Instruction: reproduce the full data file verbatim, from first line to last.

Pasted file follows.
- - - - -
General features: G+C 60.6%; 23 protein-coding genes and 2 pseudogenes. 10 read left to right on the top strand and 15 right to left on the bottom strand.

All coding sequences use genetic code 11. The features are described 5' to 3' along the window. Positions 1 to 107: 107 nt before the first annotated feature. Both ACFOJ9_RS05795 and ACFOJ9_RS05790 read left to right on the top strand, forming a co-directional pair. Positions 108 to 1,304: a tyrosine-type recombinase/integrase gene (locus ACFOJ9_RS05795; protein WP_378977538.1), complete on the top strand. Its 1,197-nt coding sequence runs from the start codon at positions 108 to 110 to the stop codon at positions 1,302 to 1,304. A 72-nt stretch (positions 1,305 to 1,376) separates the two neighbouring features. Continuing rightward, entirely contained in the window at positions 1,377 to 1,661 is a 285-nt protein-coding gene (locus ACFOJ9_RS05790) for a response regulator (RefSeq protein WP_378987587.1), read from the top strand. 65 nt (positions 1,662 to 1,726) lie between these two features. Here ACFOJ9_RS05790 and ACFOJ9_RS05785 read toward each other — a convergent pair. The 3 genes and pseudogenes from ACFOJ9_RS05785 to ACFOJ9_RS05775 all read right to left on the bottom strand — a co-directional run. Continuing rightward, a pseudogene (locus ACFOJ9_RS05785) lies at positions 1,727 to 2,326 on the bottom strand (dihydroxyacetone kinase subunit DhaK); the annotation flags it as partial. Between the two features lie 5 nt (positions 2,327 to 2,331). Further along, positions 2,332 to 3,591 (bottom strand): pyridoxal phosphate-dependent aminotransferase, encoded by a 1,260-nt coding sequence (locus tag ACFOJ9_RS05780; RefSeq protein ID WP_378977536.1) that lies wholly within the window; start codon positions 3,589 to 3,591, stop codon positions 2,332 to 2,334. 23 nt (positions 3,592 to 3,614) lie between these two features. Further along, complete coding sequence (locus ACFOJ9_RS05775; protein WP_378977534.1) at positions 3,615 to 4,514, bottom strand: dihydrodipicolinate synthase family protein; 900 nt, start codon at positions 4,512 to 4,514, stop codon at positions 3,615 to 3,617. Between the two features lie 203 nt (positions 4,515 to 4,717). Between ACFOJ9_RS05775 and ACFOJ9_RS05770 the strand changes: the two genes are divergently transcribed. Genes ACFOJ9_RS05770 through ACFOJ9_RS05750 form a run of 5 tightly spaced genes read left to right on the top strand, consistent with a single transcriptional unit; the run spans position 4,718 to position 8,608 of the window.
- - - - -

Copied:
General features: G+C 60.6%; 23 protein-coding genes and 2 pseudogenes. 10 read left to right on the top strand and 15 right to left on the bottom strand.

All coding sequences use genetic code 11. The features are described 5' to 3' along the window. Positions 1 to 107: 107 nt before the first annotated feature. Both ACFOJ9_RS05795 and ACFOJ9_RS05790 read left to right on the top strand, forming a co-directional pair. Positions 108 to 1,304: a tyrosine-type recombinase/integrase gene (locus ACFOJ9_RS05795; protein WP_378977538.1), complete on the top strand. Its 1,197-nt coding sequence runs from the start codon at positions 108 to 110 to the stop codon at positions 1,302 to 1,304. A 72-nt stretch (positions 1,305 to 1,376) separates the two neighbouring features. Continuing rightward, entirely contained in the window at positions 1,377 to 1,661 is a 285-nt protein-coding gene (locus ACFOJ9_RS05790) for a response regulator (RefSeq protein WP_378987587.1), read from the top strand. 65 nt (positions 1,662 to 1,726) lie between these two features. Here ACFOJ9_RS05790 and ACFOJ9_RS05785 read toward each other — a convergent pair. The 3 genes and pseudogenes from ACFOJ9_RS05785 to ACFOJ9_RS05775 all read right to left on the bottom strand — a co-directional run. Continuing rightward, a pseudogene (locus ACFOJ9_RS05785) lies at positions 1,727 to 2,326 on the bottom strand (dihydroxyacetone kinase subunit DhaK); the annotation flags it as partial. Between the two features lie 5 nt (positions 2,327 to 2,331). Further along, positions 2,332 to 3,591 (bottom strand): pyridoxal phosphate-dependent aminotransferase, encoded by a 1,260-nt coding sequence (locus tag ACFOJ9_RS05780; RefSeq protein ID WP_378977536.1) that lies wholly within the window; start codon positions 3,589 to 3,591, stop codon positions 2,332 to 2,334. 23 nt (positions 3,592 to 3,614) lie between these two features. Further along, complete coding sequence (locus ACFOJ9_RS05775; protein WP_378977534.1) at positions 3,615 to 4,514, bottom strand: dihydrodipicolinate synthase family protein; 900 nt, start codon at positions 4,512 to 4,514, stop codon at positions 3,615 to 3,617. Between the two features lie 203 nt (positions 4,515 to 4,717). Between ACFOJ9_RS05775 and ACFOJ9_RS05770 the strand changes: the two genes are divergently transcribed. Genes ACFOJ9_RS05770 through ACFOJ9_RS05750 form a run of 5 tightly spaced genes read left to right on the top strand, consistent with a single transcriptional unit; the run spans position 4,718 to position 8,608 of the window.